“We didn’t find one single person. It was surreal,” he told The Associated Press on Wednesday. “There was no sound. No sound whatsoever, but the noise of the radio and the helicopter. I just kept taking pictures.”
He took three rolls of film with his Minolta camera, plus 245 digital shots. Semendinger said he gave the digital images to the 9/11 Commission and believes those images were released by the NSIT. In the days after the attack, he e-mailed some of the photos to friends and several were posted on the Internet.
Later, nine of the images were published in a book called “Above Hallowed Ground: A Photographic Record of Sept. 11″ without his consent. The book was a tribute to the officers who were killed that day.
The photos capture the enormous scope of the dust that enveloped the area.
In some images, the tops of the nearby Woolworth Building and other skyscrapers can be seen rising above the billowing dark plume against a clear blue sky. Buildings can hardly be seen at all in one image — just a burst of dust clouds hanging over the serene Hudson River at the southern tip of Manhattan.
A close-up image from earlier in the morning shows orange flames and black smoke rising past the antenna on top of the north tower, the first hit by a hijacked plane.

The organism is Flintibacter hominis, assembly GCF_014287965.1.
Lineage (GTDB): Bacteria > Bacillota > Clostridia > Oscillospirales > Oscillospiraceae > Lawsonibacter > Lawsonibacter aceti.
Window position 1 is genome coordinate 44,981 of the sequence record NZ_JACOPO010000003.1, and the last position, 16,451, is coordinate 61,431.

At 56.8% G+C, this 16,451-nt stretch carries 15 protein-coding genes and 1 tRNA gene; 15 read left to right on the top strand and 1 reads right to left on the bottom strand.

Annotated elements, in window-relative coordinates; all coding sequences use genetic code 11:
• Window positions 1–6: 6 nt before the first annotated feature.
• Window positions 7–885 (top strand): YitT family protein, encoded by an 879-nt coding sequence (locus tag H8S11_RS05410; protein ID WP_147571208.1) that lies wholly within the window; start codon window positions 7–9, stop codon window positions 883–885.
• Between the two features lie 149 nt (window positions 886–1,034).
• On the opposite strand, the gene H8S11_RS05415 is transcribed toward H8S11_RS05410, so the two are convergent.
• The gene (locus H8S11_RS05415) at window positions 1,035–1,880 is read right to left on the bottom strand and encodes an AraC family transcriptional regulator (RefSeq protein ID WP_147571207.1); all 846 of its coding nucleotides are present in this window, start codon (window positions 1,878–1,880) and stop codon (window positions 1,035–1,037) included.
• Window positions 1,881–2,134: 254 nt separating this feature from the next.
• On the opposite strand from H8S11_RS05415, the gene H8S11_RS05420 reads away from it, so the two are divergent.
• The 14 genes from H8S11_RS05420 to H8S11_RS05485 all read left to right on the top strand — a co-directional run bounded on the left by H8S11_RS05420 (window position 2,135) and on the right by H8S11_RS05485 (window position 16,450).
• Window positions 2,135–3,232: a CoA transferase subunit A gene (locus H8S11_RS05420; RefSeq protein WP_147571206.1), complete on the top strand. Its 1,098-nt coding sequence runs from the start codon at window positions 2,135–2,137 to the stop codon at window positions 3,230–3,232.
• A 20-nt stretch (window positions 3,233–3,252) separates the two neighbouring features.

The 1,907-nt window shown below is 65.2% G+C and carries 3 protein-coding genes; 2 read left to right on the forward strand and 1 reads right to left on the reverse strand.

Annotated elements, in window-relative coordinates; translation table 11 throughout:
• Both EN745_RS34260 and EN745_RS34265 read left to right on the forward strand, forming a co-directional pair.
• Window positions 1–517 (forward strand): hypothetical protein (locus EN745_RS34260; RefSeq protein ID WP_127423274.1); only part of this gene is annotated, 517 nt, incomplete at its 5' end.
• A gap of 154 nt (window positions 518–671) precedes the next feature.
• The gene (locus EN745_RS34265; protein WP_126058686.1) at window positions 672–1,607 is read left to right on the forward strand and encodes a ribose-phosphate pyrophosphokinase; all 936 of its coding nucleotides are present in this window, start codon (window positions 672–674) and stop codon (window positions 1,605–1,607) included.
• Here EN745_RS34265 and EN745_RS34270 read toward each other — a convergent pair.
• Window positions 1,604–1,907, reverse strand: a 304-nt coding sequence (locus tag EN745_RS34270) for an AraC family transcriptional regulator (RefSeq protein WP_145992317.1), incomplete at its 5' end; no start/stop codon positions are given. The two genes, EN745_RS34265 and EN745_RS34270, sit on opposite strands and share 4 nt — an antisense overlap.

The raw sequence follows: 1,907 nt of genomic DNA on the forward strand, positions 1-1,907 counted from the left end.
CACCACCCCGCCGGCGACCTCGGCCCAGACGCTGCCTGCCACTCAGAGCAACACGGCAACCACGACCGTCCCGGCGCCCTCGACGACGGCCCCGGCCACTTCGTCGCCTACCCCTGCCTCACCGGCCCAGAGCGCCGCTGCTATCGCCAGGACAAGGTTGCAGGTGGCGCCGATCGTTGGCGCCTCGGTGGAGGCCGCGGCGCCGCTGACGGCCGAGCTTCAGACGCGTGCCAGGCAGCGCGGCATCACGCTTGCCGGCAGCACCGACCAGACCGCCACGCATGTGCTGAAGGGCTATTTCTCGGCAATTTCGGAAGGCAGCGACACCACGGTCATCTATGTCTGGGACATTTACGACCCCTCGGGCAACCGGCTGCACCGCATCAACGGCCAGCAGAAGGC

Ramirez said the museum, which is slated to open in 2012, saw a selection of the photos at police headquarters several years ago.
They are extremely important because the NYPD aviation unit had the clearance to be up in the air in lower Manhattan only “moments after the first tower was hit,” and stayed in the area for the remainder of the day, she said.
Sometime after 10 a.m., she said they were able to “predict that the north tower was going to fall.” It did just before 10:30 a.m.
The museum hopes to get a complete set of the photos.
“We’ve had our sights set on this body of visual evidence for several years,” Ramirez said.
Semendinger retired from the NYPD in 2002 after 35 years, 20 of them in aviation. He said he has thought about publishing his work from those days.
“I almost didn’t realize what I was seeing that day,” he said. “Looking at it now it’s amazing I took those pictures. The images are … stunning.”